Doing It Backwards: Using Mandatory Building Performance Metrics to Drive Pedagogy

Joshua Gassman, Lord Aeck Sargent
Todd Mowinski, Newcomb & Boyd

It is not very often that large research institutions set out on the journey to design and construct a building in advance of identifying the likely users and even less common for this type of project to come to fruition without making such identifications during the programming phase. The Kendeda Building for Innovative Sustainable Design (Kendeda Building) is one of these rare buildings. The user selection process, which did not identify user groups for this building's 4 teaching labs until after construction had started, ended up using the high-performance metrics for the building's water and energy use to identify the users.

The Kendeda Building at Georgia Tech is seeking net positive energy, water and waste as well as Living Building Challenge 3.1 Certification as mandated project goals. It is a 40,000 gsf project made up of teaching labs, maker space, student commons and classrooms. In the mindset of Georgia Tech's Quality Enhancement Plan, 'Serve Learn Sustain,' the project will demonstrate the most advanced measures of sustainability possible in the current built environment. The success of the Kendeda Building is not limited to one building. Instead, to succeed is to ensure the project is replicable in terms of cost, materials, and technologies across campus and throughout the US. This project will not only be a learning facility, but a facility to learn from. The project is currently in Construction and is expected to be complete in Summer 2019.

This presentation will look at the programming process and energy and water saving strategies the building used to achieve the stated net positive goals, and what that was like without a user group to collaborate with. We will then explore the process of reverse programming the building after the user groups were identified. We will highlight challenges, such as limiting materials due to LBC Red List restrictions, as well as successes, such as asking the Ecology group to re-invent the way they teach so that they use less water and could conform to the building's already established water use requirements.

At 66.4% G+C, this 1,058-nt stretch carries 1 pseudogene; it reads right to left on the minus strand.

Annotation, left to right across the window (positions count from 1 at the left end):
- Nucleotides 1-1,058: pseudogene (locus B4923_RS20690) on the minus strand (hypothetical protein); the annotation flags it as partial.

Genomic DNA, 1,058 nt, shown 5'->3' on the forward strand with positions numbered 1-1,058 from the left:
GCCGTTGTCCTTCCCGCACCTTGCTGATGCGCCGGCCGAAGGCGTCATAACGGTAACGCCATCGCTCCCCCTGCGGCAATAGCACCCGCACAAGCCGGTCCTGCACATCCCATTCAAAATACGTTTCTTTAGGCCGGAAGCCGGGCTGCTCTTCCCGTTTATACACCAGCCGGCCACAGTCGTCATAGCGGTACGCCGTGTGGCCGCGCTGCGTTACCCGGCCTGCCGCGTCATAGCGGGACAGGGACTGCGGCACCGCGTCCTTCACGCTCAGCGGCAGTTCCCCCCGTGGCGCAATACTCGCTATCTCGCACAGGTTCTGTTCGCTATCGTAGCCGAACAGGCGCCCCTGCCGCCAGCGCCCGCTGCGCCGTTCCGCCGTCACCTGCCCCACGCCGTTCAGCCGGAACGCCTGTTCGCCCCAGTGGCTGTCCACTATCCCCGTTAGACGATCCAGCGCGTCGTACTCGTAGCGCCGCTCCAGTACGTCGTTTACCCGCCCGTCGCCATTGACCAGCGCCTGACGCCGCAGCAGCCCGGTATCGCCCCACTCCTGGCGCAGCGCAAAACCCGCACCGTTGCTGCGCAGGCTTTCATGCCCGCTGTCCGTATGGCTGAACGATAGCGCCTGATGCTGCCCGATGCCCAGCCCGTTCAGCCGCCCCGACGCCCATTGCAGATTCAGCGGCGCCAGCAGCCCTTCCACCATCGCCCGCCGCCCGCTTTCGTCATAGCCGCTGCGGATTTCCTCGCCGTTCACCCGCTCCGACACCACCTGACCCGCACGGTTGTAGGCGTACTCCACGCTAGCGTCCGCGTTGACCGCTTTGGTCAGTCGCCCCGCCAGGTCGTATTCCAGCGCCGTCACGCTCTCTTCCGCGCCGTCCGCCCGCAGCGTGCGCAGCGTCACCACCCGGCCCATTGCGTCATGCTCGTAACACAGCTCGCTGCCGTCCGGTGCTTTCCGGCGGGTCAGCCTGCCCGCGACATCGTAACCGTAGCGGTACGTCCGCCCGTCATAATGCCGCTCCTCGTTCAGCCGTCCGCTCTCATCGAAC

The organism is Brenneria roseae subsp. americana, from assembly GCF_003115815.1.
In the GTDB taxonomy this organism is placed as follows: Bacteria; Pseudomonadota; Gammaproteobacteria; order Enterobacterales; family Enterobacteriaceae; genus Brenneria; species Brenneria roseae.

We propose that this presentation is part of an on-going series that tracks the progress of the project, including post-occupancy evaluations to validate both building efficiency measures as well as pedagogical changes that focused on reduced resource use.

Learning Objectives

  • be able to understand how to evaluate the use of energy in buildings and what strategies may be available to reduce that use;
  • learn about measurement tools for accessing building energy performance and water use during design and after occupancy;
  • gain an understanding of the energy use and water use in laboratories and understand the strategies available to Owners and Design teams to help make buildings more efficient; and
  • learn how the early design and programming process can impact overall energy use and be able to select strategies for reducing it.


Joshua is Sustainable Design Director at Lord Aeck Sargent. During his career he has led a broad spectrum of projects, ranging from research labs for major universities to interpretive and education centers. He has worked extensively on projects involving net positive water and net positive energy. Most recently, he has led the Design Team for the Kendeda Bldg at Georgia Tech, which is seeking full Living Building Certification.

With 20 years of experience in mechanical engineering design, project management, and partner-in-charge responsibilities on more than 200 facilities, Todd has particular expertise designing energy efficient buildings. He has presented to international conferences on sustainability in HVAC design and has also published on the topic.


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